In non-traditional fashion, I’ll give you the conclusion first:
“Undoubtedly, objectification is a concept difficult to define… since it turns out to be ‘slippery’ and ‘multiple’ (Nussbaum 1995, 251). How to best define objectification, and whether this notion should be restricted to describe the morally objectionable, or expanded to cover benign and/or positive aspects of the way we see and treat each other in our daily lives is an ongoing debate.”
Objectification can mean whatever you want it to mean. I think I just said that.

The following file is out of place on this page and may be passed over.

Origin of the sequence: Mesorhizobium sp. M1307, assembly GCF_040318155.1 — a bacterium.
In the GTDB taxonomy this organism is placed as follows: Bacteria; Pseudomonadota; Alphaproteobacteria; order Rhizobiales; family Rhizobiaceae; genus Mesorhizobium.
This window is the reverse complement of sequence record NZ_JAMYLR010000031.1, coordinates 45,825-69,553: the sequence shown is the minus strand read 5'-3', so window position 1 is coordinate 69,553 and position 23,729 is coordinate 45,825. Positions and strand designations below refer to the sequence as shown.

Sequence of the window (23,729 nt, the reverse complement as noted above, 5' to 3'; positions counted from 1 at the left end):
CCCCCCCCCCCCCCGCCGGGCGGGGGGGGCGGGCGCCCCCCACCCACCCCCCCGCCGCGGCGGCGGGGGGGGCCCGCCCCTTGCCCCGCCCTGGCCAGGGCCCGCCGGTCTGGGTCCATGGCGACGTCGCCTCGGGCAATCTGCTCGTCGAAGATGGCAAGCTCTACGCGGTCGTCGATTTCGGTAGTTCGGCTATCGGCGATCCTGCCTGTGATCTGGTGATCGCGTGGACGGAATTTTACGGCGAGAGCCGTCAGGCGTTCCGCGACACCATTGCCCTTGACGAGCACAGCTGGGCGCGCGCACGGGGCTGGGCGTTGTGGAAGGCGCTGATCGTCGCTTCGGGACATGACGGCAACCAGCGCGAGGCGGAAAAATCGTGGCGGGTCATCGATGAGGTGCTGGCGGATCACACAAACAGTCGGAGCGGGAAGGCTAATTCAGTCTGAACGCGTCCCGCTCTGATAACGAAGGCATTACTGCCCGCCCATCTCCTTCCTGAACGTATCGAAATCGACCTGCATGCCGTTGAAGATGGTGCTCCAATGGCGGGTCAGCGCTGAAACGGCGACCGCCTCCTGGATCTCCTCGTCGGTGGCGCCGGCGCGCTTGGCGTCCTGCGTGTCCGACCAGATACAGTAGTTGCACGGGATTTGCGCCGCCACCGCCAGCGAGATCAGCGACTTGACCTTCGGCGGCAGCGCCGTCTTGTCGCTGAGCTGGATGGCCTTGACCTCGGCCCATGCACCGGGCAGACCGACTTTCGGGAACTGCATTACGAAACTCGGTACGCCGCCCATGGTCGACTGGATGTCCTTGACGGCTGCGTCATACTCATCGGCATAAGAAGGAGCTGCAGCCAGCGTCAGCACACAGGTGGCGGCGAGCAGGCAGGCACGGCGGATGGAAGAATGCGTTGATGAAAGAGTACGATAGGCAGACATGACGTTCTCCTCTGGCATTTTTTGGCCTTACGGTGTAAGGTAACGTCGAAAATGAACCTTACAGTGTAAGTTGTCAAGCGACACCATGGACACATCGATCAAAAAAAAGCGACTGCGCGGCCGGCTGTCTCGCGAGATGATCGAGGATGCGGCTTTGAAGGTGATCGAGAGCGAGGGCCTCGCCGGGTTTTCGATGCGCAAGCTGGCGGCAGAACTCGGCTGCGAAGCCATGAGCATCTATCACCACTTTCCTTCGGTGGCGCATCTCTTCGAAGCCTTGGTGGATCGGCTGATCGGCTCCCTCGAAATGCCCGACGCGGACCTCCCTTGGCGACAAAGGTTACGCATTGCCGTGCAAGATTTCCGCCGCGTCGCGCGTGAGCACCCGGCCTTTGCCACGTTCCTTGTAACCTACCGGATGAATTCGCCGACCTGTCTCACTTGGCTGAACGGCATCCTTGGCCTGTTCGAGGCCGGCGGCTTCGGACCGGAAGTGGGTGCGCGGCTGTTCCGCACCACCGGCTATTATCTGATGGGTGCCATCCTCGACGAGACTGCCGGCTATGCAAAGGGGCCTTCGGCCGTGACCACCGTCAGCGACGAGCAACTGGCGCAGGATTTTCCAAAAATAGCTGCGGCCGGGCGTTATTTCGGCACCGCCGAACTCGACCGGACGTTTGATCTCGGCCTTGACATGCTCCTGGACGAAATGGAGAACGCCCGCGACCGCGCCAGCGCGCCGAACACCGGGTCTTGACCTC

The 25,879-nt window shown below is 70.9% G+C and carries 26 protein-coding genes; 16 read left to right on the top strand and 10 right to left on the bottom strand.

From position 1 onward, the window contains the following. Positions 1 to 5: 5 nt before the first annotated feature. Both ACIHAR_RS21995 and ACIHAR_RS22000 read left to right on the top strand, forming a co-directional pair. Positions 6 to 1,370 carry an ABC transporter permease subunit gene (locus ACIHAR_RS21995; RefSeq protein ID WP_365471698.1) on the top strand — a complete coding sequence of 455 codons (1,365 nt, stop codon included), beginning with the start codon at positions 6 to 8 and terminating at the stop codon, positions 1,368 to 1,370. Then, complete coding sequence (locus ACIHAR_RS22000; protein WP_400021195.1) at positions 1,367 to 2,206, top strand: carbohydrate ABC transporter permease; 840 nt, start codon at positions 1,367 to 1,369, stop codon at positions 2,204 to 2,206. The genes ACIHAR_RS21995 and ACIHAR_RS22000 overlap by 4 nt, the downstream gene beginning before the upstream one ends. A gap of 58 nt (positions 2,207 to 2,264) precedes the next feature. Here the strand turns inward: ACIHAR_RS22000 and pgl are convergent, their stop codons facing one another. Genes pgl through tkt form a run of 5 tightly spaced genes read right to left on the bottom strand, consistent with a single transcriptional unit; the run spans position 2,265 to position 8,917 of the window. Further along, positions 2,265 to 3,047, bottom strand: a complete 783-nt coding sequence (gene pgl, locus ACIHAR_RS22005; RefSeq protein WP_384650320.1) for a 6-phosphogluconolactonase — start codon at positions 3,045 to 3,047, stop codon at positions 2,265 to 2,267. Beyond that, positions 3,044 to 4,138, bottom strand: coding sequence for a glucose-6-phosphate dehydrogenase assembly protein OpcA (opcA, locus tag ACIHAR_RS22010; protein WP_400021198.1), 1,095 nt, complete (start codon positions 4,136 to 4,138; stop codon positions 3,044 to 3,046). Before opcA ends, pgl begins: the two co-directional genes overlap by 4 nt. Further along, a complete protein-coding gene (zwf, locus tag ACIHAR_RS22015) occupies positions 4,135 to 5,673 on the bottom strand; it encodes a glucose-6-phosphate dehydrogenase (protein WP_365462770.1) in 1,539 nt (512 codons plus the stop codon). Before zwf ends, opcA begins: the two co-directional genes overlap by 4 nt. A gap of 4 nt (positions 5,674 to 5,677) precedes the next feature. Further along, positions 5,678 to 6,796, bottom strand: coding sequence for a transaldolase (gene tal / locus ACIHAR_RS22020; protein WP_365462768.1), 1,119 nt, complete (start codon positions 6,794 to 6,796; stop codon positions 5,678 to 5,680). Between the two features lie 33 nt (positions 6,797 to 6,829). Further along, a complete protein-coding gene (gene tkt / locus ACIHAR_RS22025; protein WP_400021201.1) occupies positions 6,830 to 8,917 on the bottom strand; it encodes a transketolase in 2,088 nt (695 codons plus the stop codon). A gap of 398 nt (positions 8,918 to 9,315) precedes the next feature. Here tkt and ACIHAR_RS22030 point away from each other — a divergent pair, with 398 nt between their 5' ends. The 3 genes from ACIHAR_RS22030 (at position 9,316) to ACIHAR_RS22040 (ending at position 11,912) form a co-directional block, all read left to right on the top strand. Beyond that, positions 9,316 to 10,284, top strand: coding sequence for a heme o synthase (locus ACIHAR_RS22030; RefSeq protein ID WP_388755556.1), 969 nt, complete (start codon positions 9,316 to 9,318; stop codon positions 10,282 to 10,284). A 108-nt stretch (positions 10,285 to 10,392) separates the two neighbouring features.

In her introduction, Papadaki lays out seven features that Martha Nussbaum claimed are involved in the idea of treating a person as an object:
- instrumentality: the treatment of a person as a tool for the objectifier’s purposes;
- denial of autonomy: the treatment of a person as lacking in autonomy and self-determination;
- inertness: the treatment of a person as lacking in agency, and perhaps also in activity;
- fungibility: the treatment of a person as interchangeable with other objects;
- violability: the treatment of a person as lacking in boundary-integrity;
- ownership: the treatment of a person as something that is owned by another (can be bought or sold);
- denial of subjectivity: the treatment of a person as something whose experiences and feelings (if any) need not be taken into account.
Rae Langton has added three more features to Nussbaum’s list:
- reduction to body: the treatment of a person as identified with their body, or body parts;